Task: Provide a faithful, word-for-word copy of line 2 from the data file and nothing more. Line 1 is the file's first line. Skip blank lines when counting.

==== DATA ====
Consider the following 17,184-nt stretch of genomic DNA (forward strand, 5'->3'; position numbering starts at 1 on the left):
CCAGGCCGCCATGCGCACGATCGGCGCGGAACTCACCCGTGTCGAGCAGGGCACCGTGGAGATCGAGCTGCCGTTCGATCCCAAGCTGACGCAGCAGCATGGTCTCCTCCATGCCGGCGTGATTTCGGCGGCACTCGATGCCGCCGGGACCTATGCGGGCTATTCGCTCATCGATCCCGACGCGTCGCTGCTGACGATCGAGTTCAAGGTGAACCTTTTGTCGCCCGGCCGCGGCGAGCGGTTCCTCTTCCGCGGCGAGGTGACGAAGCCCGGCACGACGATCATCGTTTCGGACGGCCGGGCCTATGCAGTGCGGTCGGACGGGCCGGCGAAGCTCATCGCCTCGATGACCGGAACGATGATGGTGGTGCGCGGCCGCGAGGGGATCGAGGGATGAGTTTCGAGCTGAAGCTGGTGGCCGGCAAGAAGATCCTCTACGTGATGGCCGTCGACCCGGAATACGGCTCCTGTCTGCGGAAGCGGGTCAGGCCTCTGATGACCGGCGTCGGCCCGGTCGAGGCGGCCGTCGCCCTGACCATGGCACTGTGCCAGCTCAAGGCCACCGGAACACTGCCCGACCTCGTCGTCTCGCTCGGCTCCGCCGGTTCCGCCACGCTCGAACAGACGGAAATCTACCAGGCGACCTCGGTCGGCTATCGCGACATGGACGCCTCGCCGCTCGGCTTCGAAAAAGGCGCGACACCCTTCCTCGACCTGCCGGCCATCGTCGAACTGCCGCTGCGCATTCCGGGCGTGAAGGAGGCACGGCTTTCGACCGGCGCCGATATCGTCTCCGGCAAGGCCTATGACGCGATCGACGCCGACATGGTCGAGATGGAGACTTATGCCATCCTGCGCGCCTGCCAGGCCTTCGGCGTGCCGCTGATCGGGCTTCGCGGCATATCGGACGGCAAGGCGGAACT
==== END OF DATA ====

CCAGGCCGCCATGCGCACGATCGGCGCGGAACTCACCCGTGTCGAGCAGGGCACCGTGGAGATCGAGCTGCCGTTCGATCCCAAGCTGACGCAGCAGCATGGTCTCCTCCATGCCGGCGTGATTTCGGCGGCACTCGATGCCGCCGGGACCTATGCGGGCTATTCGCTCATCGATCCCGACGCGTCGCTGCTGACGATCGAGTTCAAGGTGAACCTTTTGTCGCCCGGCCGCGGCGAGCGGTTCCTCTTCCGCGGCGAGGTGACGAAGCCCGGCACGACGATCATCGTTTCGGACGGCCGGGCCTATGCAGTGCGGTCGGACGGGCCGGCGAAGCTCATCGCCTCGATGACCGGAACGATGATGGTGGTGCGCGGCCGCGAGGGGATCGAGGGATGAGTTTCGAGCTGAAGCTGGTGGCCGGCAAGAAGATCCTCTACGTGATGGCCGTCGACCCGGAATACGGCTCCTGTCTGCGGAAGCGGGTCAGGCCTCTGATGACCGGCGTCGGCCCGGTCGAGGCGGCCGTCGCCCTGACCATGGCACTGTGCCAGCTCAAGGCCACCGGAACACTGCCCGACCTCGTCGTCTCGCTCGGCTCCGCCGGTTCCGCCACGCTCGAACAGACGGAAATCTACCAGGCGACCTCGGTCGGCTATCGCGACATGGACGCCTCGCCGCTCGGCTTCGAAAAAGGCGCGACACCCTTCCTCGACCTGCCGGCCATCGTCGAACTGCCGCTGCGCATTCCGGGCGTGAAGGAGGCACGGCTTTCGACCGGCGCCGATATCGTCTCCGGCAAGGCCTATGACGCGATCGACGCCGACATGGTCGAGATGGAGACTTATGCCATCCTGCGCGCCTGCCAGGCCTTCGGCGTGCCGCTGATCGGGCTTCGCGGCATATCGGACGGCAAGGCGGAACT